Dr. Matthew J. Mayhew is the William Ray and Marie Adamson Flesher Professor of Educational Administration. His research has focused on how collegiate conditions, educational practices and student experiences influence learning and democratic outcomes, including moral reasoning, pluralism, productive exchange across worldview differences, and innovation. To support the study of college and its impact on student development and learning, he has been awarded more than $20 million in funding from sources, including but not limited to, the U.S. Department of Education, the Ewing Marion Kauffman Foundation, the Merrifield Family Trust, and the National Science Foundation. He has published more than 60 peer-reviewed articles in journals as well as How College Affects Students: Volume 3. He received his doctorate from the University of Michigan.
Emily Creamer is a postdoctoral scholar at The Ohio State University. She has worked in higher education for over 15 years. Before her role at The Ohio State University, Emily worked as a postdoctoral scholar at Case Western Reserve University where her scholarship focused on women-identitying folks, campus climate, workplace trauma, and the critical nature of mentoring. Her passions involve helping students with their mental health and balancing their academic, career, emotional, and social lives. Emily earned a Ph.D. in Higher Education Administration from Bowling Green State University. She also holds two master’s degrees from the University of Toledo: one in Clinical Mental Health Counseling and the second in Higher Education Administration. Her bachelor’s degree is from Mount Union College with majors in psychology and sociology with a minor in gender studies.
Musbah Shaheen is a fourth-year Ph.D. student in the Higher Education and Student Affairs program. Originally hailing from Homs, Syria, he earned his B.A. from Vanderbilt University with a dual major in Molecular and Cellular biology and Music, and his M.Ed. in Higher Education and Student Affairs Administration from the University of Vermont. His research interests include queer students’ identities and experiences, religious identity, Muslim student experiences, and international students in U.S. higher education.
Renee L. Bowling is a third-year Ph.D. student in the Higher Education Student Affairs program. She previously served in U.S. higher education and K-12 administration in South Asia. Renee holds a B.A. in Sociology from The University of Akron, a M.A. in Counseling and Human Development from Walsh University, a postgraduate certificate in Religious Studies and Education from Harvard University and has completed The Ohio State University’s Accelerated Licensure Program for Superintendency. Her research interests include comparative international education, educational leadership, critical internationalization studies, religious literacy, and global education policy.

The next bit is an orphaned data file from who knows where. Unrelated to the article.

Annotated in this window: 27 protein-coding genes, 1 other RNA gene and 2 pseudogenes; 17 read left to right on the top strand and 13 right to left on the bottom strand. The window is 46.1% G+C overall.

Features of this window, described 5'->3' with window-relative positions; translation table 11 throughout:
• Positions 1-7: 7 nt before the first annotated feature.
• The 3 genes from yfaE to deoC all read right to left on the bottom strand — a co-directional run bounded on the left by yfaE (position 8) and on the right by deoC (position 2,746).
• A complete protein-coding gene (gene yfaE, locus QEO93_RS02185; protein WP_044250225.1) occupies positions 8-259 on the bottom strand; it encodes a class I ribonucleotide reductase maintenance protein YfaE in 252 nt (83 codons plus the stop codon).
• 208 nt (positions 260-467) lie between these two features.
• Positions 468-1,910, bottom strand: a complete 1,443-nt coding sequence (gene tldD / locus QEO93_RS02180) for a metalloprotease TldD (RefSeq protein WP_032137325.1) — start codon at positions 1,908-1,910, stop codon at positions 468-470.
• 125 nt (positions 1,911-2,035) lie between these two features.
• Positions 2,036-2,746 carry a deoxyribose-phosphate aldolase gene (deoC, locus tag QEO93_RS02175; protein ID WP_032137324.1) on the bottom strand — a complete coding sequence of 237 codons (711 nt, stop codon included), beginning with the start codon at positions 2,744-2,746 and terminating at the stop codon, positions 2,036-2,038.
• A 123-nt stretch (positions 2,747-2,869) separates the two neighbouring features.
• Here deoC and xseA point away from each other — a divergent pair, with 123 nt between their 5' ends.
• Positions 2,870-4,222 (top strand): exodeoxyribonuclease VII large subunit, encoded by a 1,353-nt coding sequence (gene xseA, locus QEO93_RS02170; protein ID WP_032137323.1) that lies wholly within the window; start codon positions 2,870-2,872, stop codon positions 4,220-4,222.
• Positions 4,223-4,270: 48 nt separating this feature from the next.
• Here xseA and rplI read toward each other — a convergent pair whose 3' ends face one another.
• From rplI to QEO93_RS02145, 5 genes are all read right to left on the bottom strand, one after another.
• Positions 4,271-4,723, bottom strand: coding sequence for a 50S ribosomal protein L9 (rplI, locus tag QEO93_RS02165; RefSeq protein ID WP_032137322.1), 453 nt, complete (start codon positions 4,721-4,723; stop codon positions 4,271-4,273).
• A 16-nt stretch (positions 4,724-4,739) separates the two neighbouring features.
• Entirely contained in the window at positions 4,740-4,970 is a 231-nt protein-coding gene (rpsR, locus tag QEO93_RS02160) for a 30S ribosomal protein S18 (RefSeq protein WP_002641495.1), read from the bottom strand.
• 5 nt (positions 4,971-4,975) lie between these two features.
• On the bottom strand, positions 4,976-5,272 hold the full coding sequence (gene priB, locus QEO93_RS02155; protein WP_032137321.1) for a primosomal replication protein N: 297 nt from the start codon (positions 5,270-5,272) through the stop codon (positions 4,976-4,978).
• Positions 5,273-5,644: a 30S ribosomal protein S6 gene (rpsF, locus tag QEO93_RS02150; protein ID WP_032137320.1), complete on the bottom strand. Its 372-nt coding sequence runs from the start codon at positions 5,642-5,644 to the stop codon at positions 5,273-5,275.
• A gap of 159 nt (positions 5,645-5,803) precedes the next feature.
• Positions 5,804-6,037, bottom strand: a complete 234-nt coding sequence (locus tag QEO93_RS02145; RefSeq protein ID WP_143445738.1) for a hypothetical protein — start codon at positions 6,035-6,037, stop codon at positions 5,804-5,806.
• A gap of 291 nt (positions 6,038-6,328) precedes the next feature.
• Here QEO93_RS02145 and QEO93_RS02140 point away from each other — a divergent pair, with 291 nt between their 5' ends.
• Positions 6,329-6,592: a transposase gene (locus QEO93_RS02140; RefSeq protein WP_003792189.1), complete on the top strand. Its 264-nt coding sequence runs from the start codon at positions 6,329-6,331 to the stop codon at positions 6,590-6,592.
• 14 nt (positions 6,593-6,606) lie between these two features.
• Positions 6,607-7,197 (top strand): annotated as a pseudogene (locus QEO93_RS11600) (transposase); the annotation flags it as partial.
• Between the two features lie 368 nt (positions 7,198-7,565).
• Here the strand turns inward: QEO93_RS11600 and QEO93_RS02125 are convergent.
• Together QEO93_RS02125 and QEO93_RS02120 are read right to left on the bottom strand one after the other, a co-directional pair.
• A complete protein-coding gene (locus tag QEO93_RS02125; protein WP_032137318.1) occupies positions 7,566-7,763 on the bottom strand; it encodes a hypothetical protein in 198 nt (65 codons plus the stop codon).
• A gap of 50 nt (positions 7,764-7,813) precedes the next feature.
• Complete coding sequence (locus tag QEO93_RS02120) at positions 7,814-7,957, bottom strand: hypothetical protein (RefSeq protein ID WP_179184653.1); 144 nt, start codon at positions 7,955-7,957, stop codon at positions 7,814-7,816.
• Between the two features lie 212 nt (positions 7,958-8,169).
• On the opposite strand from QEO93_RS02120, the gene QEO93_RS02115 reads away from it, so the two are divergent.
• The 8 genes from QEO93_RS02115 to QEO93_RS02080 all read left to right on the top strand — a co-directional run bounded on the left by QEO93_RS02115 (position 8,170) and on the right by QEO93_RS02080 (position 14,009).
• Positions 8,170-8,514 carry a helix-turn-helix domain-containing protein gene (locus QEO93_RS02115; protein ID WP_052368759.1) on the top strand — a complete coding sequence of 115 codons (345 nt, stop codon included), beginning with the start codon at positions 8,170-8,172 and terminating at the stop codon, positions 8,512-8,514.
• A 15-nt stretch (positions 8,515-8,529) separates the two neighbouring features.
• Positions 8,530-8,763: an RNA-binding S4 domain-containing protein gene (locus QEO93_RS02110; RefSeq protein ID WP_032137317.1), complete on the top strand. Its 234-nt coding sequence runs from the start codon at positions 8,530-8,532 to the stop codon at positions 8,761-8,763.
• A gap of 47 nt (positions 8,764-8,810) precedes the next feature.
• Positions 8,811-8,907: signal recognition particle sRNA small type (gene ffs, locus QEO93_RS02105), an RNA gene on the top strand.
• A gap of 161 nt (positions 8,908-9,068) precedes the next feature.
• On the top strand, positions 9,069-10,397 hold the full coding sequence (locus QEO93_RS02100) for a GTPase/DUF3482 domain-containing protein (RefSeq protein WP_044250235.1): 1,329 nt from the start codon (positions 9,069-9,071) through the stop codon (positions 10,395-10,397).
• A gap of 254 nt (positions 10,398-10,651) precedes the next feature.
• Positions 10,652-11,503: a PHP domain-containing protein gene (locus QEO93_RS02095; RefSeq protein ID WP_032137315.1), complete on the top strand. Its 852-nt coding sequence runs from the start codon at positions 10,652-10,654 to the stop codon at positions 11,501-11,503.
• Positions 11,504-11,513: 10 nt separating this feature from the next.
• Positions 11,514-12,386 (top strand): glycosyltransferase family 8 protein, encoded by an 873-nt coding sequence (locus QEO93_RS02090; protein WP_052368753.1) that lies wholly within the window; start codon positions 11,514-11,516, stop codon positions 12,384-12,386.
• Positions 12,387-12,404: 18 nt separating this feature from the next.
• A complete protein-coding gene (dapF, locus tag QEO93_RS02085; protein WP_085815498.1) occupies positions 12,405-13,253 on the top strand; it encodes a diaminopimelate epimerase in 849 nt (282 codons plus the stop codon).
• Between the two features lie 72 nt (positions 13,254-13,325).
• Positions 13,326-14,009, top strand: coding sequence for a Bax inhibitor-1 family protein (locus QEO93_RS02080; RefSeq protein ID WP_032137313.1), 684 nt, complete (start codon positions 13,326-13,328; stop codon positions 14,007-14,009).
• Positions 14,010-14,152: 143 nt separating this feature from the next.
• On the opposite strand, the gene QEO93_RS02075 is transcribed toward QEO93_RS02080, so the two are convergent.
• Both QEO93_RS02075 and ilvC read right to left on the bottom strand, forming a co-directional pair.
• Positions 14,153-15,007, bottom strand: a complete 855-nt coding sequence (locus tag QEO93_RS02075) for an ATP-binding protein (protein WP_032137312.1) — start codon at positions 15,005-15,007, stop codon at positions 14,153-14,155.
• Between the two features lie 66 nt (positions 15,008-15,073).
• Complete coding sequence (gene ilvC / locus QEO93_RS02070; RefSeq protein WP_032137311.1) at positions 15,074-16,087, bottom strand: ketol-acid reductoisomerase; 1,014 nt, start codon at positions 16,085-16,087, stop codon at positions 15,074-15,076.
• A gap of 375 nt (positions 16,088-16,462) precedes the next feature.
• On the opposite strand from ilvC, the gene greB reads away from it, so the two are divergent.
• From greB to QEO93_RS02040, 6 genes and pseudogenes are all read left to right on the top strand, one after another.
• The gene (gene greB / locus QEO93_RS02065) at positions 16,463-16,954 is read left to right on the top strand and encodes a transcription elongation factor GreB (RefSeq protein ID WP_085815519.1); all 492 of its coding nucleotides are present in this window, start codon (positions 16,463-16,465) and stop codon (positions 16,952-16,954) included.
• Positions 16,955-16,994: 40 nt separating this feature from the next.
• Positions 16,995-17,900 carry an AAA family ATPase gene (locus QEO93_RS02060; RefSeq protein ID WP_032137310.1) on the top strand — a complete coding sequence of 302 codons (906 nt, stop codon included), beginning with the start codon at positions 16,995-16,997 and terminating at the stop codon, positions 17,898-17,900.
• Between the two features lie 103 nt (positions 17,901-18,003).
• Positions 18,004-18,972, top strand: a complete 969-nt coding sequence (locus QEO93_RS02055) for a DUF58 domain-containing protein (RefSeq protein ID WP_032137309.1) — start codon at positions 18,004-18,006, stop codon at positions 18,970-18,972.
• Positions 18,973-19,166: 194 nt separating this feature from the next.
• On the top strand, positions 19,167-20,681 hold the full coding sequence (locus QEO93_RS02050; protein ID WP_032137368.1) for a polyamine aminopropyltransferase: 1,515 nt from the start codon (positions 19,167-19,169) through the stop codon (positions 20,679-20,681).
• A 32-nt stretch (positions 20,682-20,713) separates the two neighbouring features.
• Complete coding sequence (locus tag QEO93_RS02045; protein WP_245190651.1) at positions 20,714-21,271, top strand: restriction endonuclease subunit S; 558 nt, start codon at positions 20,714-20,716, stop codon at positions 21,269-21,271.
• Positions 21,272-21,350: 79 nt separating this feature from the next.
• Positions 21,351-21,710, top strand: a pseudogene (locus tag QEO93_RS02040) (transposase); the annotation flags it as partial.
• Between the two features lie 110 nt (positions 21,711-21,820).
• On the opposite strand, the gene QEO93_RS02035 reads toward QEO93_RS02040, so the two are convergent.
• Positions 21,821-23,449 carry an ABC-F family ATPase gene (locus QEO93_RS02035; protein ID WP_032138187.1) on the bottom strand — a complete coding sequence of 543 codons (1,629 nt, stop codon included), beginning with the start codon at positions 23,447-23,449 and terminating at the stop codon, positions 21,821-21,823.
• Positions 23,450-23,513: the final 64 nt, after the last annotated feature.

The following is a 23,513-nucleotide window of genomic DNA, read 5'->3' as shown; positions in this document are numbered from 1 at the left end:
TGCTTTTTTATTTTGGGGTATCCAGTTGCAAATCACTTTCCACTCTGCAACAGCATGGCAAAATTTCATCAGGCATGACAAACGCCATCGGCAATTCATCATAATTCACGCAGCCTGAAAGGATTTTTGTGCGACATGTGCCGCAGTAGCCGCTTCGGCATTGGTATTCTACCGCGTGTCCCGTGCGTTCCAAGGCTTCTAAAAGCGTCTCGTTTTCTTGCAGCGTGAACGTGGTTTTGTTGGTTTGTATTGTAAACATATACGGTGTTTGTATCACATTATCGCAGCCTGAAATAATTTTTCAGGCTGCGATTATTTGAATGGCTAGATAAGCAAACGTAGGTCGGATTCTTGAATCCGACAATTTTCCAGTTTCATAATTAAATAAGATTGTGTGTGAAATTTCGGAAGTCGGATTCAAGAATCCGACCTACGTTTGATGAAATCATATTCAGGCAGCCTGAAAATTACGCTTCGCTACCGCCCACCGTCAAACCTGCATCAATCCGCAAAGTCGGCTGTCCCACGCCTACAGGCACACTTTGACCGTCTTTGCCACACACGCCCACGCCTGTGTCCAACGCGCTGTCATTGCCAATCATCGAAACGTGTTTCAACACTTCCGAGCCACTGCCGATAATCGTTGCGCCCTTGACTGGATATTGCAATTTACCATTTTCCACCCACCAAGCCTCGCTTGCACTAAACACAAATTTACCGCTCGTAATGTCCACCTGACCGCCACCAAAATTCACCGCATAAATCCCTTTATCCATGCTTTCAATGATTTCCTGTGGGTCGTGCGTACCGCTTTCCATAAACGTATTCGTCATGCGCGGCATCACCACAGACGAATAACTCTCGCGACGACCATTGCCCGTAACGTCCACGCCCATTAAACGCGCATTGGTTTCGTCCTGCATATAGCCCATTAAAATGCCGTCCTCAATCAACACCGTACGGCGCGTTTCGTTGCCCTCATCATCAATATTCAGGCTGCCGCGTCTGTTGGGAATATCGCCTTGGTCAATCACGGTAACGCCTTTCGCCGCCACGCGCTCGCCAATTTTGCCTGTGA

Yun-Han Weng is a first-year Ph.D. student in the Higher Education and Student Affairs program. She earned her B.Ed. in Civic Education and Leadership at the National Taiwan Normal University and completed her M.S. in Educational Leadership and Policy Analysis at the University of Wisconsin -Madison. Yun-Han has worked in the MBA and Master’s Career Management office at the Wisconsin School of Business. Her research interests include STEM Education, learning analytics, international student identity and experience.
Susannah Townsend is a first-year Ph.D. student in the Higher Education and Student Affairs program. After earning a B.S. in Biology from Emory University, she then earned her MPH in Infectious Diseases and Vaccinology from UC Berkeley. She worked briefly in clinical trials data analysis before shifting to institutional research at the University of California system and then at Mount Carmel College of Nursing. Her primary research interest is understanding how institutions can better meet the needs of first-generation college students and ensure their first-year success.
Alan Sells is a first year Ph.D. student in the Higher Education and Student Affairs program. Coming from Mobile, AL, his first degree in Secondary Education/General Science gave him a strong foundation in educational theory, while his M.Ed in Higher Education Leadership combined his passion for pedagogy with student service. His research interests include student development theory and identity development, particularly in gifted, high achieving, and queer students. He has been working in higher education professionally for almost 10 years, advising honors college students for the past 5, and is excited to carry on student centric research.
Jossie Muñoz is the Coordinator for the College Impact Laboratory (COIL). Jossie earned her B.A. from Dickinson College and her M.A. in Higher Education and Student Affairs from New York University. Before joining COIL, Jossie worked as a Senior Manager for a nonprofit that became the state of California’s college and career planning platform. Prior to that, she worked as an Assistant Manager of Academic and Alumni Affairs at New York University Abu Dhabi. Jossie is delighted to be working again with Dr. Mayhew and be a part of such a talented research team.